The foundation of a spring break mission trip to Ensenada, Mexico was laid 15 years ago. It has now been built up into an annual trip that benefits Vanguard students and women and children of a local safehouse alike.
While last year the group set the foundation for a new school, this year’s group (totalling 19 students, staff, and alumni) worked to complete the finishing touches on the second portion of construction, according to student leader Genesis De La Rosa.
The trip in itself has a history of influencing students greatly–giving them a learning experience of a lifetime. For some students, according to De La Rosa, the children of the safe house were the greatest of teachers during the trip.
“I have learned a lot from the kids in particular. Seeing how loving they are despite how much they have been through exemplifies the love God has for us. The trip itself taught me to be engaged, present, and consistent both in life and in the vision for the mission,” De La Rosa said.
The safe house has welcomed not only current Vanguard staff and students, but graduated ones as well–providing a space for them to get just as involved. Alumna Cassandra McGroarty returned for a second year because of the impact it had on her life.
“It was super special to get to go as an alum, because you’re more removed from the Vanguard community. So it’s nice to be able to connect back with people that understand you, especially being back in a place that feels so much like home,” McGroarty said.
As years have gone by, Vanguard’s connection with the site has only strengthened, assisting the safe house with not only its occupants, but its workers with construction as well, according to De La Rosa.
Despite the fact that many of the mission trip volunteers are women, they were not deterred by the physical labor from completing the vision for the mission trip. However, De La Rosa stressed the importance of having more males on future mission trips.
“We weren’t treated any differently by the on-site construction workers just because we were women. [However,] it is important to have more males on these mission trips, because a lot of the kids there do not have strong father/male figures in their lives. The bonds that the kids make with the males are completely different than the ones made with the ladies,” De La Rosa said.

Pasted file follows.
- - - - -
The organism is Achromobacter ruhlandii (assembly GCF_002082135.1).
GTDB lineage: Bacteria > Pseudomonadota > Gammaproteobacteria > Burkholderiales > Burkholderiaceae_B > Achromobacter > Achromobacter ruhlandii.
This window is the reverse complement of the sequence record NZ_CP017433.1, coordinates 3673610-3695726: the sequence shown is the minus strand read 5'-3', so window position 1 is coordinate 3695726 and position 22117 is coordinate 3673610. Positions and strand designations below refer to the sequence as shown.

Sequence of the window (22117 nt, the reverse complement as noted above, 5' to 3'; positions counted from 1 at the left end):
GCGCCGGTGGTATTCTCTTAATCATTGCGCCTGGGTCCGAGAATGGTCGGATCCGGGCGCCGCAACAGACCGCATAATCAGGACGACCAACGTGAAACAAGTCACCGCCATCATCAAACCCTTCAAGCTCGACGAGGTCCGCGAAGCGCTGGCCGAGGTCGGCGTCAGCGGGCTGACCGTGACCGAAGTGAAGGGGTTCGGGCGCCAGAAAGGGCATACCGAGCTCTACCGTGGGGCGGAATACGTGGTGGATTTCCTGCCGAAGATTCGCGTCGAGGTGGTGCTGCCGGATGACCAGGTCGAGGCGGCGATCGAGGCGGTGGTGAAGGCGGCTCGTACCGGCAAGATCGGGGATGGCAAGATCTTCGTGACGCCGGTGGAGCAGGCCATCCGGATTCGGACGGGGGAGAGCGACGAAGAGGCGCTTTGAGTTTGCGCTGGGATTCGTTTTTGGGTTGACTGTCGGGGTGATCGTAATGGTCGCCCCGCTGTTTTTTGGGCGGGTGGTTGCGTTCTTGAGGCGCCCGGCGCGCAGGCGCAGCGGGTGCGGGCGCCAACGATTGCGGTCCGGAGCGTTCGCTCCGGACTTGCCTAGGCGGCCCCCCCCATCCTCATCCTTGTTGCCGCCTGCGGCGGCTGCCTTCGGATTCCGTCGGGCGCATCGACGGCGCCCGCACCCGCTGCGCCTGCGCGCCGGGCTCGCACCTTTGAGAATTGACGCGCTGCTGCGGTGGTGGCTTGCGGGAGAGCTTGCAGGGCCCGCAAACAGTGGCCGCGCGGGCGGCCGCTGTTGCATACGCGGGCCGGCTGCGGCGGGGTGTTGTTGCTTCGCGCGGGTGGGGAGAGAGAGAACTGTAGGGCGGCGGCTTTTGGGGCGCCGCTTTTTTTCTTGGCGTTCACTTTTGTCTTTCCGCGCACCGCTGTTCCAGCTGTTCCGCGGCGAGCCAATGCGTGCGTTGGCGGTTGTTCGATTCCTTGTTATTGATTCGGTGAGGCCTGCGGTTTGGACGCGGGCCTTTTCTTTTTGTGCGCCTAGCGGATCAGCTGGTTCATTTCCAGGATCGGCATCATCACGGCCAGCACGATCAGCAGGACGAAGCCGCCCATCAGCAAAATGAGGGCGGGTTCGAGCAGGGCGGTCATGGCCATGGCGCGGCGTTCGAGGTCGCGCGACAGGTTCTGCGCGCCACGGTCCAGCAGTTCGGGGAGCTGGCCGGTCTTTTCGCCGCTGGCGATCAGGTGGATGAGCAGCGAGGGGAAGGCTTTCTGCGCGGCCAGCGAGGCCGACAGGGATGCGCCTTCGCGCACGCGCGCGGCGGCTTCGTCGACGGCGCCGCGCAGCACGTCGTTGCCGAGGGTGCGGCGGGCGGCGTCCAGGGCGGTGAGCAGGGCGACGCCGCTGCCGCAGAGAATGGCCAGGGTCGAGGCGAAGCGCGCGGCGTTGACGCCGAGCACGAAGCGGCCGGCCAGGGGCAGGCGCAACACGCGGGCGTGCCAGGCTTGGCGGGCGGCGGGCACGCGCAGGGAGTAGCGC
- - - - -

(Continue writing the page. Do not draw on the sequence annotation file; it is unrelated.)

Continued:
Additionally, there were projects outside of the safe house where students were able to help construct housing for the women for after they leave the shelter. These are beneficial for the women and their children because they still recieve the help they need once they are ready to leave, according to De La Rosa.
“It’s a different trip because it involves some manual labor…doing labor intensive work is humbling, although there are moments where you may find yourself wondering how shoveling dirt is going to make a difference. But having the reason why you are on the mission in the back of your mind in the first place is a humbling reminder,” De La Rosa said.
While physical labor will still be necessary in the years to come, a potential future goal Vanguard has for the mission trip is to do more missionary intensive work such as helping the children with their education and providing aid to their mothers.
According to De La Rosa, last year the group was able to teach the children calligraphy, work on devotionals together, and play games. They were also able to bring self-care supplies for the mothers, as well as participating in blanket-making techniques for the mothers with newborns.
Out of the different activities they participated in, one that was particularly unique was that volunteers were able to assist the children paint and decorate buggy cars that they later will race throughout the town in an attempt to bring awareness to their fundraising for the safe house.
With the school fully built and ready for use, De La Rosa, in reflection upon her experiences on the trip, encourages anyone who is interested in going on their first mission trip to make this their first choice, especially since it is local.